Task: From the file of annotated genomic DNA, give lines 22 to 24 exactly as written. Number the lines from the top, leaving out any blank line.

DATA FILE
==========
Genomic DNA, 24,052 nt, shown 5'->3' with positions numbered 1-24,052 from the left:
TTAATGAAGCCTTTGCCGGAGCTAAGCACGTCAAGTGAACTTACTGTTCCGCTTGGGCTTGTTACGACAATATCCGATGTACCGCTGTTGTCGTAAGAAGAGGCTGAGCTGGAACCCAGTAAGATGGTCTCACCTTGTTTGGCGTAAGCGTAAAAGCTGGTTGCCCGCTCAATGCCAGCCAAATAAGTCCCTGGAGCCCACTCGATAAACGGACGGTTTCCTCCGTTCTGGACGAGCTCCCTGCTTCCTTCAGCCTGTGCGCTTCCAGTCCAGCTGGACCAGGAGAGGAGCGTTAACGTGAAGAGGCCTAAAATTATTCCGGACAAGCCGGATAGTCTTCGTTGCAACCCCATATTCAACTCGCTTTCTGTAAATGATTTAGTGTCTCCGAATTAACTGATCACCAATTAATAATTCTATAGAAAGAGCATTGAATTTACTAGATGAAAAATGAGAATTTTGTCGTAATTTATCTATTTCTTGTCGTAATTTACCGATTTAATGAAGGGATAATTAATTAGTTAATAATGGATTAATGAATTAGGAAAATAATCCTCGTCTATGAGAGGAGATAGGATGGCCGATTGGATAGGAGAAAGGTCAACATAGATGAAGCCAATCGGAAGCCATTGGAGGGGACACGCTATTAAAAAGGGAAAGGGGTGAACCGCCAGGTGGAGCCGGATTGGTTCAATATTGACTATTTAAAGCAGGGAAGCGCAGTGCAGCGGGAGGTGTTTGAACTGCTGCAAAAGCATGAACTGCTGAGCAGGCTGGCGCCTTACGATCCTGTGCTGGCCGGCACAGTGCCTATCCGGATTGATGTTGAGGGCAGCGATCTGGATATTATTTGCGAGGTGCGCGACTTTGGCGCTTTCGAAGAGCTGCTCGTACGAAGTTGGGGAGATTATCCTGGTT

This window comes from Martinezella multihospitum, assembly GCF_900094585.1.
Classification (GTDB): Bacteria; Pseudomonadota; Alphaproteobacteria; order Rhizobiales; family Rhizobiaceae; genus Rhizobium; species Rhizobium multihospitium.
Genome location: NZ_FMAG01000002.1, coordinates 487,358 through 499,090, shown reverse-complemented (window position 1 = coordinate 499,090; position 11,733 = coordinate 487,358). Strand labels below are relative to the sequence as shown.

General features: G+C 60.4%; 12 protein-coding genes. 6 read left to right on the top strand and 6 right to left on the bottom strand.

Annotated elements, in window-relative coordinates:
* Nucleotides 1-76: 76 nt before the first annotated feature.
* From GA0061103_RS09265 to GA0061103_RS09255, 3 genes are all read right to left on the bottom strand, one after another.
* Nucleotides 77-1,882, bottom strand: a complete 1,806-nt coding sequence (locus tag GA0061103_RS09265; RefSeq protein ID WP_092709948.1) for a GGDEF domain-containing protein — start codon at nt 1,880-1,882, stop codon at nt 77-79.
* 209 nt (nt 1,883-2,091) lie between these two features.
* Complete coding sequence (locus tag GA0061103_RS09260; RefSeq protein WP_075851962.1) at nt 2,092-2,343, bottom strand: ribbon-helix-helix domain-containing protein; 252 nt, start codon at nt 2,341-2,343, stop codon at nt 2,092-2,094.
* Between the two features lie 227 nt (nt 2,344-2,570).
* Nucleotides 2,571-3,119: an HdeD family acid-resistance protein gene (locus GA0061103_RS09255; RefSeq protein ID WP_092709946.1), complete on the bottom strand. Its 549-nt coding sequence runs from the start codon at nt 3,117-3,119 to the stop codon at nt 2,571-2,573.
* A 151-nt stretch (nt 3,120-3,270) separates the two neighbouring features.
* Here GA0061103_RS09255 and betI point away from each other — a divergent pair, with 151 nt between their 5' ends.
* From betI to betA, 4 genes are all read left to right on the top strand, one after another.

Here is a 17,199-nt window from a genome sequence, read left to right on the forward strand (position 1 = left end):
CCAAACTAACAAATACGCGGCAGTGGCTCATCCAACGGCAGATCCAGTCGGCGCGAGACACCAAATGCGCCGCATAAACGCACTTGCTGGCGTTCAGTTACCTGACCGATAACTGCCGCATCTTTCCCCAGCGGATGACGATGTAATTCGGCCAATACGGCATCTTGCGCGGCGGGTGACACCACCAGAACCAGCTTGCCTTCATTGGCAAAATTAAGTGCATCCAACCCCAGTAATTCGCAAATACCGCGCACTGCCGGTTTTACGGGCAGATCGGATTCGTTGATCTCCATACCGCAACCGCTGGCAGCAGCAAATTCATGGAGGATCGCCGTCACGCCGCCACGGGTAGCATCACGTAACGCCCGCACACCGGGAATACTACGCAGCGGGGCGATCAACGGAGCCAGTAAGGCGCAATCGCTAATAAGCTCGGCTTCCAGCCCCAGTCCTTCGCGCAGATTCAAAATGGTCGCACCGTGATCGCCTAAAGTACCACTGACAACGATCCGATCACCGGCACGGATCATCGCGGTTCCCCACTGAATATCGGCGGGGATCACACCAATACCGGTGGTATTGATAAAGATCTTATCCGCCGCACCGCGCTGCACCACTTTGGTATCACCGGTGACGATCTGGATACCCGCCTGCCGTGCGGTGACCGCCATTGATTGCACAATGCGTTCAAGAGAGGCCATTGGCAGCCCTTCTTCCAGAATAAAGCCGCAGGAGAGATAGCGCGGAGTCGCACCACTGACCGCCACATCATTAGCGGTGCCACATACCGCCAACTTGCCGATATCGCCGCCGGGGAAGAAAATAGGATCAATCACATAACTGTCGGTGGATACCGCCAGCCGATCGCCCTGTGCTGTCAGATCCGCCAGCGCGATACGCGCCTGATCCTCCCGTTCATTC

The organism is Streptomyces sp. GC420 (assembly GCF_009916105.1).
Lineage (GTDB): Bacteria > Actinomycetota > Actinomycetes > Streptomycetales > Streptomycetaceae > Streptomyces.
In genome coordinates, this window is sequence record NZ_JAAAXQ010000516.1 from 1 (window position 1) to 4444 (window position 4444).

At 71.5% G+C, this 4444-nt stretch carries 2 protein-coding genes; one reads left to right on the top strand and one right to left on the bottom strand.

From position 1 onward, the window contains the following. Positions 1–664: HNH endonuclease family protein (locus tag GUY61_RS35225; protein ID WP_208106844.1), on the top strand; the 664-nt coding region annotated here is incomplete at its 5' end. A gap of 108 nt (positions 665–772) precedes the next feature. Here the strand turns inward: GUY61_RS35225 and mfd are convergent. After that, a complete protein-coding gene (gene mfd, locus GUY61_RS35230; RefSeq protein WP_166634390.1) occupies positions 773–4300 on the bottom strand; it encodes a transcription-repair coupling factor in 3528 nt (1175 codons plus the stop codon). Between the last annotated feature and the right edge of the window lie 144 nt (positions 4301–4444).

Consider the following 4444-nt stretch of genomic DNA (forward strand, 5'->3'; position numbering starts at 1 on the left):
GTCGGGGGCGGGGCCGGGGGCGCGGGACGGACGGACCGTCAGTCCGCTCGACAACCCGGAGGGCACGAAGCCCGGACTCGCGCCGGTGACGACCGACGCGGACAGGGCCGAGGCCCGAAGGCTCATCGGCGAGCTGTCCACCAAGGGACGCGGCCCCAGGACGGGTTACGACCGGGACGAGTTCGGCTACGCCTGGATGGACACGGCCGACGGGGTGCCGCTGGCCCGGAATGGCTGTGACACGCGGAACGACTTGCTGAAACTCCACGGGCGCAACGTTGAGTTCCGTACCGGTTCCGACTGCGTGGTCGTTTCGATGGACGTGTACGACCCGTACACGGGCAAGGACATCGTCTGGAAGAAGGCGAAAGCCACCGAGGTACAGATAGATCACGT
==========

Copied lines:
In genome coordinates, this window is sequence record NZ_JAAAXQ010000516.1 from 1 (window position 1) to 4444 (window position 4444).

At 71.5% G+C, this 4444-nt stretch carries 2 protein-coding genes; one reads left to right on the top strand and one right to left on the bottom strand.

From position 1 onward, the window contains the following. Positions 1–664: HNH endonuclease family protein (locus tag GUY61_RS35225; protein ID WP_208106844.1), on the top strand; the 664-nt coding region annotated here is incomplete at its 5' end. A gap of 108 nt (positions 665–772) precedes the next feature. Here the strand turns inward: GUY61_RS35225 and mfd are convergent. After that, a complete protein-coding gene (gene mfd, locus GUY61_RS35230; RefSeq protein WP_166634390.1) occupies positions 773–4300 on the bottom strand; it encodes a transcription-repair coupling factor in 3528 nt (1175 codons plus the stop codon). Between the last annotated feature and the right edge of the window lie 144 nt (positions 4301–4444).